[1] At least one character in the string. Note that verbose mode has appeared again.

[2] The length of the string.

[3] The result is stored here, one character added at the time.

[4] Iterate over the number of characters to consider in each step.

[5] Get the substring.

[6] We are counting the characters.

[7] The order in which a new characters occur, as the order is vital when we choose which one to add to the result string.

[8] Iterate over the characters in the (sub)string, in reverse order so that the first one in the array is the one to use.

[9] The list of unique characters.

[10] The count.

[11] If not found, use the `#` character.

[12] For each unique character,

[13] if we only found 1,.

[14] • use that one,

[15] • and stop looking.

[16] Add the character to the result string.

[17] Print it.

Running it:

```\$ ./fnr-character-wrongish ababc abb#c \$ ./fnr-character-wrongish xyzzyx xyzyx# ```

With verbose mode:

```\$ ./fnr-character-wrongish -v ababc : Pass 1: "a" FNR: a : Pass 2: "ab" FNR: b : Pass 3: "aba" FNR: b : Pass 4: "abab" FNR: # : Pass 5: "ababc" FNR: c abb#c \$ ./fnr-character-wrongish -v xyzzyx : Pass 1: "x" FNR: x : Pass 2: "xy" FNR: y : Pass 3: "xyz" FNR: z : Pass 4: "xyzz" FNR: y : Pass 5: "xyzzy" FNR: x : Pass 6: "xyzzyx" FNR: # xyzyx# ```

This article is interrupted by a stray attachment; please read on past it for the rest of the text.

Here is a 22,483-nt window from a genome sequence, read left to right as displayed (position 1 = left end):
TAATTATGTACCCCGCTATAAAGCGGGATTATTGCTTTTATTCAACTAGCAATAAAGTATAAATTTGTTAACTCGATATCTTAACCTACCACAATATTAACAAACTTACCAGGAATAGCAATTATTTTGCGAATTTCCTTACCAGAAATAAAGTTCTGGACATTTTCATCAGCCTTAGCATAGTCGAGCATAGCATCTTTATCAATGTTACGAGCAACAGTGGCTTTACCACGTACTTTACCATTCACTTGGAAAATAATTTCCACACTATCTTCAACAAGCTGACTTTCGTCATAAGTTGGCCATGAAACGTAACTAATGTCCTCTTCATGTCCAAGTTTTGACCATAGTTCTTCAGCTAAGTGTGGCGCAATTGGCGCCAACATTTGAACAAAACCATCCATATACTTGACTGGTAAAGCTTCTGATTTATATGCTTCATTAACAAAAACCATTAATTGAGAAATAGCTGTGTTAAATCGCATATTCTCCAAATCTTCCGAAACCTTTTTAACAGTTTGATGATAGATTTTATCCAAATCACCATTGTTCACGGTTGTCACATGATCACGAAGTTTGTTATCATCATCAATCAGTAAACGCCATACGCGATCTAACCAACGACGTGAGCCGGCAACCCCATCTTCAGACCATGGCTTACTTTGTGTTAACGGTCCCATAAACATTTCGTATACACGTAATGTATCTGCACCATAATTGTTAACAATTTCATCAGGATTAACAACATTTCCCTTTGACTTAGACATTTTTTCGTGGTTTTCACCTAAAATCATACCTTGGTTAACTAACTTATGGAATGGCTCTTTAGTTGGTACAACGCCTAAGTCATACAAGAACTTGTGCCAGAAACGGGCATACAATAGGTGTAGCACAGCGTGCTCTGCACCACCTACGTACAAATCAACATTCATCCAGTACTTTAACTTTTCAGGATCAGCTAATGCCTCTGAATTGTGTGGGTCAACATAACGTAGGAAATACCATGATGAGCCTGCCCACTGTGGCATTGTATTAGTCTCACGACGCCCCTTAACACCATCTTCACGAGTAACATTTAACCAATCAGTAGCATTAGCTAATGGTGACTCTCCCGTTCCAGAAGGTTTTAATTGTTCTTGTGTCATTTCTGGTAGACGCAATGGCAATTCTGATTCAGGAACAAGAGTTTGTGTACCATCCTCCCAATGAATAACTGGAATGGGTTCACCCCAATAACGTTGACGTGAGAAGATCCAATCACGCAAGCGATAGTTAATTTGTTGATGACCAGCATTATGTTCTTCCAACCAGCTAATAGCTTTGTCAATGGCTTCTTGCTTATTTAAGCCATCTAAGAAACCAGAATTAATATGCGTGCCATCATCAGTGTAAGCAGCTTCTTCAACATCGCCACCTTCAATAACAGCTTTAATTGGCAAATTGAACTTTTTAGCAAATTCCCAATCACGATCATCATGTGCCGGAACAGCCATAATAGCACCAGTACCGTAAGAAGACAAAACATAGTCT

The program is not fussy about the characters, so `#` works quite well. Until the user tries to interpret the output:

```\$ ./fnr-character-wrongish -v "#####" : Pass 1: "#" FNR: # : Pass 2: "##" FNR: # : Pass 3: "###" FNR: # : Pass 4: "####" FNR: # : Pass 5: "#####" FNR: # ##### ```

We could allow characters only, but that is probably too restrictive (and not in the spirit of the challenge). So I choose to exclude `#` only:

File: fnr-character (changes only) ```unit sub MAIN (\$S where \$S.chars >= 1 && ! \$S.contains('#'), :v(:\$verbose)); ```

See docs.raku.org/routine/contains for more information about `contains`.

Running both versions with `#` in the input:

```\$ ./fnr-character-wrongish -v "1234#" : Pass 1: "1" FNR: 1 : Pass 2: "12" FNR: 2 : Pass 3: "123" FNR: 3 : Pass 4: "1234" FNR: 4 : Pass 5: "1234#" FNR: # 1234# \$ ./fnr-character -v "1234#" Usage: ./fnr-character [-v|--verbose=<Any>] <S> ```

And that's it.